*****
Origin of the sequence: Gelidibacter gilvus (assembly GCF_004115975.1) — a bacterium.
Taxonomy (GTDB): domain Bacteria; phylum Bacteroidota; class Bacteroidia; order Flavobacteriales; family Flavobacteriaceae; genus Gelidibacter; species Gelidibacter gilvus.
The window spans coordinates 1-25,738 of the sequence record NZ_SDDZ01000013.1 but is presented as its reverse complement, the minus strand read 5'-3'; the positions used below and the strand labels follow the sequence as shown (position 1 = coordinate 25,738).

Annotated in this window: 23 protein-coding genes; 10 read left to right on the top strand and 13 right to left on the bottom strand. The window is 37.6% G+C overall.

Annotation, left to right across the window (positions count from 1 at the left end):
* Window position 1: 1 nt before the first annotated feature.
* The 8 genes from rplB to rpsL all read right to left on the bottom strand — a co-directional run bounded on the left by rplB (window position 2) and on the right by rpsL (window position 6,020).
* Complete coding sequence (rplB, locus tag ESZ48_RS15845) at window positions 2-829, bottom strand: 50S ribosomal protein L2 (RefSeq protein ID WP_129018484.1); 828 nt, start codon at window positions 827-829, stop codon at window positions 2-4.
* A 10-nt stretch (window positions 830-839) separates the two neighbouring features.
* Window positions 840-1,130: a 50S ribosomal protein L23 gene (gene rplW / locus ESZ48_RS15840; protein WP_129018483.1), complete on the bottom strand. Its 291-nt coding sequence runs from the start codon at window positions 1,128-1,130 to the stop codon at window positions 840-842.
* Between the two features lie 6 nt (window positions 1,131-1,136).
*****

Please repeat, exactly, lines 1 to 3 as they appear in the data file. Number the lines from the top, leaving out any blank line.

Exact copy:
Origin of the sequence: Gelidibacter gilvus (assembly GCF_004115975.1) — a bacterium.
Taxonomy (GTDB): domain Bacteria; phylum Bacteroidota; class Bacteroidia; order Flavobacteriales; family Flavobacteriaceae; genus Gelidibacter; species Gelidibacter gilvus.
The window spans coordinates 1-25,738 of the sequence record NZ_SDDZ01000013.1 but is presented as its reverse complement, the minus strand read 5'-3'; the positions used below and the strand labels follow the sequence as shown (position 1 = coordinate 25,738).